Summary judgment issued to defendant in wrongful termination claim by worker with HIV

By Jon Campisi | Oct 24, 2012

A federal judge has granted summary judgment to the defendant in a wrongful

A federal judge has granted summary judgment to the defendant in a wrongful

termination case in which the plaintiff claimed he had been fired from his job because of his HIV-positive status.

In an Oct. 19 memorandum, U.S. District Judge Berle M. Schiller, of the Eastern District of Pennsylvania, granted a motion for summary judgment that had been filed by Wyncote Church Home, which was originally incorrectly designated as Phoebe Ministries in the lawsuit that had been filed by former certified nursing assistant William Wengert.

Wengert, who had worked for the defendant from the spring of 1993 until the summer of 2011, claimed that he was terminated for discriminatory reasons, while the defendant alleged the termination was related to a July 15, 2011, incident in which a patient suffered a broken leg after being handled by the plaintiff.

Background information on the case shows that Wengert never told his supervisors about the incident because he did not believe it constituted a “fall” under the defendant’s policies.

Wengert and another employee – both were attempting to move the female patient at the time she fell and broke her leg – were subsequently fired by the defendant, which considered the incident to be an “abuse situation” that involved “neglect or abuse,” the record shows.

Wengert, however, maintained that his firing was actually related to the fact that he had HIV, the virus that causes AIDS, which would make the termination a violation of the Americans with Disabilities Act.

Some employees of the defendant had earlier discover the plaintiff’s HIV-positive status after he had to have blood drawn following a work incident in which he was bitten by a patient, court records show.

It was at that time that Wengert divulged he already had HIV; blood was being drawn to determine if he had contracted the virus from the bite.

In his memorandum, Schiller stated that in order for a plaintiff to bring a claim alleging violations of the ADA, that party must set forth a prima facie case for discrimination, which requires the plaintiff to establish that he is a disabled person within the meaning of the ADA, that he is otherwise qualified to perform the essential functions of the job, and that he has suffered an adverse employment decision as a result of discrimination.

In this case, however, the judge determined that Wengert did not make out a prima facie case for discrimination and that the plaintiff failed to produce evidence of pretext on the part of Wyncote.

“Either failure is sufficient to grant summary judgment in Wyncote’s favor,” Schiller wrote in the conclusion to his memorandum.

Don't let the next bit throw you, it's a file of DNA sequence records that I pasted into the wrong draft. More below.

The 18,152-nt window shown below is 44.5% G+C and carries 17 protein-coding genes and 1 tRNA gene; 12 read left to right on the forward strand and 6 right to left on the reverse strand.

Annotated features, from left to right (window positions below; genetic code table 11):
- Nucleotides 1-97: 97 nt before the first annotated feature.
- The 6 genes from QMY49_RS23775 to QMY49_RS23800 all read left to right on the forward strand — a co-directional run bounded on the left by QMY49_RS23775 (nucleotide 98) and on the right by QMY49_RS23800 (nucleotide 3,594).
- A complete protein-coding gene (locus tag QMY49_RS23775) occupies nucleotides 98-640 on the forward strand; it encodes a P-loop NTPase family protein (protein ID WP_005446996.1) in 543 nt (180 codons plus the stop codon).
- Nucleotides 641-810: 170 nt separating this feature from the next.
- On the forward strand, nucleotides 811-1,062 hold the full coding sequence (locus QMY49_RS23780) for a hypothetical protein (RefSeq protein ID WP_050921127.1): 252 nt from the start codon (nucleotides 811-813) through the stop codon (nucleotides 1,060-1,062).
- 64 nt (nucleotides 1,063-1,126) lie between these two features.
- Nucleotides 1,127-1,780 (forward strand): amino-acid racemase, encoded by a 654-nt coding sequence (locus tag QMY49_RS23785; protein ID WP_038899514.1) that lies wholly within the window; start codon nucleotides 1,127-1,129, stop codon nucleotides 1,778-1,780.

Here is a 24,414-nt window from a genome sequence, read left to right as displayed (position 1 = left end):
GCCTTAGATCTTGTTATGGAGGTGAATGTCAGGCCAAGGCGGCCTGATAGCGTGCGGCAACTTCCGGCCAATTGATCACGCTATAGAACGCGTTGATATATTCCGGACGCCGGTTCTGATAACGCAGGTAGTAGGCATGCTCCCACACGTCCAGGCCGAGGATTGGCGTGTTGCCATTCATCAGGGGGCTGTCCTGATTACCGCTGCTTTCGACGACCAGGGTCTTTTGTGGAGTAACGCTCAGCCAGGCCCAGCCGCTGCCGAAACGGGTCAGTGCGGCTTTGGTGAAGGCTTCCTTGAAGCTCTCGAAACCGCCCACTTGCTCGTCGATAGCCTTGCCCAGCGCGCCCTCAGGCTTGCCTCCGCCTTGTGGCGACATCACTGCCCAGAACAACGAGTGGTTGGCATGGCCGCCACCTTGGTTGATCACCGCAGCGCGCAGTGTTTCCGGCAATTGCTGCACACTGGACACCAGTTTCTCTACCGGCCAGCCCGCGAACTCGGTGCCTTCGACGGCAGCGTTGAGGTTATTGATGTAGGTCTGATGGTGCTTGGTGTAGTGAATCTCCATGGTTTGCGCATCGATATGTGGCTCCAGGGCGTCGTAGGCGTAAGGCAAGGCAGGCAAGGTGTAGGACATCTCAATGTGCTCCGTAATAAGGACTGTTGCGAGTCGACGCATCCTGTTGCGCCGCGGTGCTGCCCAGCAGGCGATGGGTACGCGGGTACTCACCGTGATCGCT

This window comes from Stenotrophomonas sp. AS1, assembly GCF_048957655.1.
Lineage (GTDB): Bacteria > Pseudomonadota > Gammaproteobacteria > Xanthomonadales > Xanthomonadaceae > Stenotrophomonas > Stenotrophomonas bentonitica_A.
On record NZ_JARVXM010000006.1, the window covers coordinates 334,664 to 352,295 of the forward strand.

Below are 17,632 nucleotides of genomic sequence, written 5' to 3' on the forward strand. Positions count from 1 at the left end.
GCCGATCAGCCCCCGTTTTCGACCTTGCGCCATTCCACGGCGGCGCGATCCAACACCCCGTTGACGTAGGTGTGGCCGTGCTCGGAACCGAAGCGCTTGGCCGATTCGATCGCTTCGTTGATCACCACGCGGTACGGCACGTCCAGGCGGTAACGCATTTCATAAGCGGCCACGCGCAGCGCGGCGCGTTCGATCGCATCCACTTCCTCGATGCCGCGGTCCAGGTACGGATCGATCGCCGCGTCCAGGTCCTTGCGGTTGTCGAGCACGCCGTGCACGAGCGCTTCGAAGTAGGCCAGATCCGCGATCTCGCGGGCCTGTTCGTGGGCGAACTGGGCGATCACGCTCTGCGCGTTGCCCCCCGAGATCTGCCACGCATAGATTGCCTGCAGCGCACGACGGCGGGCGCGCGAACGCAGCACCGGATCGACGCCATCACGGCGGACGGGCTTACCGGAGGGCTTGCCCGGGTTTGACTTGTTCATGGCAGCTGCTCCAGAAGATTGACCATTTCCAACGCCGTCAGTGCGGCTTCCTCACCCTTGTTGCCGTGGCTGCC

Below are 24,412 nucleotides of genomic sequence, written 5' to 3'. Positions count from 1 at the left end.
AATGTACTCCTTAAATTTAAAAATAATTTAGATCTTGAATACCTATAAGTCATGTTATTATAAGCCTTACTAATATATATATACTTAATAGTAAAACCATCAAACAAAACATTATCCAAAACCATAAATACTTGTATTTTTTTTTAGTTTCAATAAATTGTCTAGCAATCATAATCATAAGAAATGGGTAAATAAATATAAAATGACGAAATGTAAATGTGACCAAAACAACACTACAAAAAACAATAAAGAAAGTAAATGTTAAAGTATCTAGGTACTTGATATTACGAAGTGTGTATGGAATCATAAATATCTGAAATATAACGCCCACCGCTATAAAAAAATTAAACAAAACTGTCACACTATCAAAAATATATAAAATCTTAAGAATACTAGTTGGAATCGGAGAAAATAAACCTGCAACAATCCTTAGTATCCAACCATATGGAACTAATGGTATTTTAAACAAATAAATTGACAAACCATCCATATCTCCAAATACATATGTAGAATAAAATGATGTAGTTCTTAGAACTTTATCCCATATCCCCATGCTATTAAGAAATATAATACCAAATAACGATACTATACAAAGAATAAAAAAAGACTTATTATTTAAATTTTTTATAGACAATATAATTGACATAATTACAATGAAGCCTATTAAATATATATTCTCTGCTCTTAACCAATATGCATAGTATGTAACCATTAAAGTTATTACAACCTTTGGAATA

Schiller wrote that Wengert’s prima facie case would have had to include evidence that creates a genuine issue of fact as to whether Wyncote knew the plaintiff was HIV-positive.

In this case, while Wengert contended that many employees knew of his HIV-positive status, the supervisor who had fired Wengert had only arrived at Wyncote shortly before she terminated the plaintiff, and thus did not personally know Wengert prior to the incident, meaning she also likely didn’t know about this HIV-positive status.

“Indeed, Wengert produced no evidence that any individual responsible for his termination knew, or even perceived, that he was disabled,” the memorandum states. “He thus cannot make out a discrimination claim.”

The individuals who had known about Wengert’s HIV-positive status played no role in the decision to terminate the plaintiff’s employment, the judge wrote.

“This Court will not impute the knowledge of those aware of Wengert’s status to those who were responsible for the adverse employment action,” Schiller wrote. “The Court cannot make the numerous inferential jumps that because some of Wengert’s co-workers knew he was gay, they knew he had HIV and that the person who decided to fire him did so because he was HIV-positive, even though there is no evidence that she knew of either his HIV-positive [status] or his sexual orientation.”

Schiller further determined that Wyncote is entitled to summary judgment because Wengert cannot point to any evidence that suggests the reason provided for the plaintiff’s termination was pretextual.

Schiller wrote that while Wengert was a “valued and dedicated” employee of Wyncote for a long period of time, it is “undisputed that Wengert was a central player in an incident that led to the broken fibula of a resident of the nursing home.”

“Wengert might not agree with the outcome of Wyncote’s investigation, but Wyncote indisputably had a duty to investigate the situation and act upon those findings,” the memorandum states. “Though Wengert might consider the outcome harsh or unfair, that does not sustain a discrimination claim.

“Wyncote may make decisions that its employees (and even this Court) may consider wrong, misguided, or unjust. But provided those decisions do not run afoul of the law, the Court will not revisit them.”

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